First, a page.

Georgia Insurance Commissioner John Oxendine recently spoke out on the need for judicial reform as a way to encourage insurers to compete for business in the state. According to the National Association of Independent Insurers (NAII), in a recent presentation to the Georgia Chamber of Commerce, Oxendine addressed a number of issues, including the need for tort reform, the role of surplus lines in a tough insurance market, and the feasibility of a bill to introduce product liability for non-profit hospitals.
“Commissioner Oxendine clearly recognizes the need for serious insurance reform in order to turn around Georgia’s lackluster insurance market,” said James Taylor, southeastern regional manager for the NAII. “He is echoing concerns the insurance industry has voiced for years.”
Oxendine downplayed the role of legislation to further regulate rates and forms, stating he was unaware of a case where greater government regulation increased competition. Rather, tort reform will be the real enticement for insurers to do business in the state, especially in a bad economy, he said. Although insurance rates will not come down overnight, Oxendine predicted increased competition would eventually reduce premiums.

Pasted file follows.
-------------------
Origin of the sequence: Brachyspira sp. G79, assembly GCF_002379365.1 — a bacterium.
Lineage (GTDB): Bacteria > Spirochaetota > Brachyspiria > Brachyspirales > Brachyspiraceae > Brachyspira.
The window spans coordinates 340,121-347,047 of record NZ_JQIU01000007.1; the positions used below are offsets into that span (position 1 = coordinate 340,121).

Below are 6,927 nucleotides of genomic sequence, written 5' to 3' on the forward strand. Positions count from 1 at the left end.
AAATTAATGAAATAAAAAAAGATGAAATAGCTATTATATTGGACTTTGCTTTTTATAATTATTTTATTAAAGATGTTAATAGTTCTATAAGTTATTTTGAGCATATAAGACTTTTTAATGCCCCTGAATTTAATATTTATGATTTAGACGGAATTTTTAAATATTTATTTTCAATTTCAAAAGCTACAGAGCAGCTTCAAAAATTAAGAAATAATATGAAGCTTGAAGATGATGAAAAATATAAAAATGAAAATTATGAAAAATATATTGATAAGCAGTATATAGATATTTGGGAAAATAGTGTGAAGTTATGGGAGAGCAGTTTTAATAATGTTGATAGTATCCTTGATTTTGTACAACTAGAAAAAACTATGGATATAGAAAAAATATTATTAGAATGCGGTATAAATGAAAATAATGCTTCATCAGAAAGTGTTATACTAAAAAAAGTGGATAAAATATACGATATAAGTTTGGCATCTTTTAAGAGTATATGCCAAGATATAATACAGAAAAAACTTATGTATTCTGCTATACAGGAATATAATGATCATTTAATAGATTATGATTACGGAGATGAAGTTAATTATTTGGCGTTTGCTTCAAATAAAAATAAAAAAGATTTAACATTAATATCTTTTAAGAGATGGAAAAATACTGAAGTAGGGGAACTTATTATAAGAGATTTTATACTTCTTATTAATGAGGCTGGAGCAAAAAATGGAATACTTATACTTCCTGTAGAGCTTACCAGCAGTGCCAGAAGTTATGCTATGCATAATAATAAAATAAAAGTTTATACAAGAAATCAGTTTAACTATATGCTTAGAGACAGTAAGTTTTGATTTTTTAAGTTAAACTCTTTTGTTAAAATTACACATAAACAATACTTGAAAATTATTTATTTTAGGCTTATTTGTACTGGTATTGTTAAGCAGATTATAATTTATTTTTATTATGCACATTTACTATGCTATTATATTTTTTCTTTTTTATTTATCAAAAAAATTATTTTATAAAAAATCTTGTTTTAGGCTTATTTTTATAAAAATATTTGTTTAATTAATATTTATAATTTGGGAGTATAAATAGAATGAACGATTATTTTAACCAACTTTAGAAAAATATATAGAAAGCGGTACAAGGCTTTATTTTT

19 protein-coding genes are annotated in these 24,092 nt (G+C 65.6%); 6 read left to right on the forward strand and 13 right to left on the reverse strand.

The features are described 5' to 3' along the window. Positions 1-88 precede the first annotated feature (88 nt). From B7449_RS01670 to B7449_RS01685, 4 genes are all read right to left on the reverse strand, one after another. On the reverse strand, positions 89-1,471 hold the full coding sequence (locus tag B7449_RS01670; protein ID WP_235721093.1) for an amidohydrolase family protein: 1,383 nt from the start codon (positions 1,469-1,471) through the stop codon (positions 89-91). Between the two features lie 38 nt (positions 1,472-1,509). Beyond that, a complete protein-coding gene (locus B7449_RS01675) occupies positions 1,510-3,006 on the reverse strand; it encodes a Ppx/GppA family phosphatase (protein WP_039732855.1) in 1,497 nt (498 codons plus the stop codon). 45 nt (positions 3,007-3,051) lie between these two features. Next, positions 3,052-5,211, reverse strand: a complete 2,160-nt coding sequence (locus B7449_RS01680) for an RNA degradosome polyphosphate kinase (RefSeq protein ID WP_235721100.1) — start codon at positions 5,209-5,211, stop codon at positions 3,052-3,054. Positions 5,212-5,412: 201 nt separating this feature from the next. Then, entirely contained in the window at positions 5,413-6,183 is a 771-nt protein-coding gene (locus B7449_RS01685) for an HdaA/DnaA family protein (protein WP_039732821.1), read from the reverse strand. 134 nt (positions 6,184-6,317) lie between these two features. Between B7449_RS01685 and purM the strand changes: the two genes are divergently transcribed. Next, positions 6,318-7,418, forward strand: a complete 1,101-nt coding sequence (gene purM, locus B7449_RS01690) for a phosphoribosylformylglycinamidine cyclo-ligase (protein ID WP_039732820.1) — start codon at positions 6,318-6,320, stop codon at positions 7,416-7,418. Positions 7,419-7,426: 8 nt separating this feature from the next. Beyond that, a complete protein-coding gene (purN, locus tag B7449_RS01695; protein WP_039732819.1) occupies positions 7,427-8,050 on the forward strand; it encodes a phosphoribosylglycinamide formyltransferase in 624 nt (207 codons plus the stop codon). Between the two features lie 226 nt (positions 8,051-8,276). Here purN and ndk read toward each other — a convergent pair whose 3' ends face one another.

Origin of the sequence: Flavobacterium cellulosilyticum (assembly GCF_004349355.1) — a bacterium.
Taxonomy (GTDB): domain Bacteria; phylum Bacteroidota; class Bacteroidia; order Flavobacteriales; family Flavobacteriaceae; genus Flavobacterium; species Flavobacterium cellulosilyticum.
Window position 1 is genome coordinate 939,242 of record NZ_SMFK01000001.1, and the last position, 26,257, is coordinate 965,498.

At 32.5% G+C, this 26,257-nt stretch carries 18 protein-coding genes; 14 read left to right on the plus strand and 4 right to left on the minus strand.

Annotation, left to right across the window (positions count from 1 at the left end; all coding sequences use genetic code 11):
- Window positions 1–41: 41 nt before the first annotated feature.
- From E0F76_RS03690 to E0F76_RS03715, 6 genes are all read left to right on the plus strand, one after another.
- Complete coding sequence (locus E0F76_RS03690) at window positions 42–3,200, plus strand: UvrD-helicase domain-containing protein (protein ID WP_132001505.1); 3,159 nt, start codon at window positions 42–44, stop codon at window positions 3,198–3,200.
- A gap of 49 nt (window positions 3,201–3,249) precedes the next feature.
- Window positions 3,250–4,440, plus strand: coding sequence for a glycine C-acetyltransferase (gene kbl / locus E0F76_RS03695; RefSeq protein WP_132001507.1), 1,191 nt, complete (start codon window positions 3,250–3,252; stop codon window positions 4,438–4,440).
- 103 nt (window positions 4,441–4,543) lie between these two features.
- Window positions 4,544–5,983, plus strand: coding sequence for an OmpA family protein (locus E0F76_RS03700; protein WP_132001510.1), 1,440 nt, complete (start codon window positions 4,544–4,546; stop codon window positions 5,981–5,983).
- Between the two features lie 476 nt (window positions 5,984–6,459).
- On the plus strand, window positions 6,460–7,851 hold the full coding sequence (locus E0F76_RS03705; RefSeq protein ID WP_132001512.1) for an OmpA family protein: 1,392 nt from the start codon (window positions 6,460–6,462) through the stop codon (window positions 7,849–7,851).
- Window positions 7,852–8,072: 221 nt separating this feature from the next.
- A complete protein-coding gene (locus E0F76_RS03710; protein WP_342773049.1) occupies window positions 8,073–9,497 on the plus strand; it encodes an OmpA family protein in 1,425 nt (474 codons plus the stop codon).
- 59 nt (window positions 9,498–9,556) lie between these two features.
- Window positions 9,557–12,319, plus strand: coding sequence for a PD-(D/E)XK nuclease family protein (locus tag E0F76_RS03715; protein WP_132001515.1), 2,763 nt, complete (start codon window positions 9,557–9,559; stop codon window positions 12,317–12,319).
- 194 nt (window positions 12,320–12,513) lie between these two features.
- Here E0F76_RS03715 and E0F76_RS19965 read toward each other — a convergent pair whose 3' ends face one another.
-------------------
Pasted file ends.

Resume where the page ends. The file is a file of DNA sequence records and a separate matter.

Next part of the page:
When asked if surplus lines insurers should be price controlled, Oxendine said although surplus lines is a “necessary evil,” standardized regulation between the states could improve their operation.
The commissioner also discussed H.B. 326, which would create a state-sponsored liability product for non-profit hospitals. While he thought the bill could work, Oxendine was concerned about how the product would be paid for. He suggested either a risk pool or a subsidy on insurers or taxpayers.
Chamber members were concerned about the bill’s $250,000 cap on medical liability cases, and recommended adding a clearer definition of non-economic damages, and establishing collateral source and joint and several liability to the bill.
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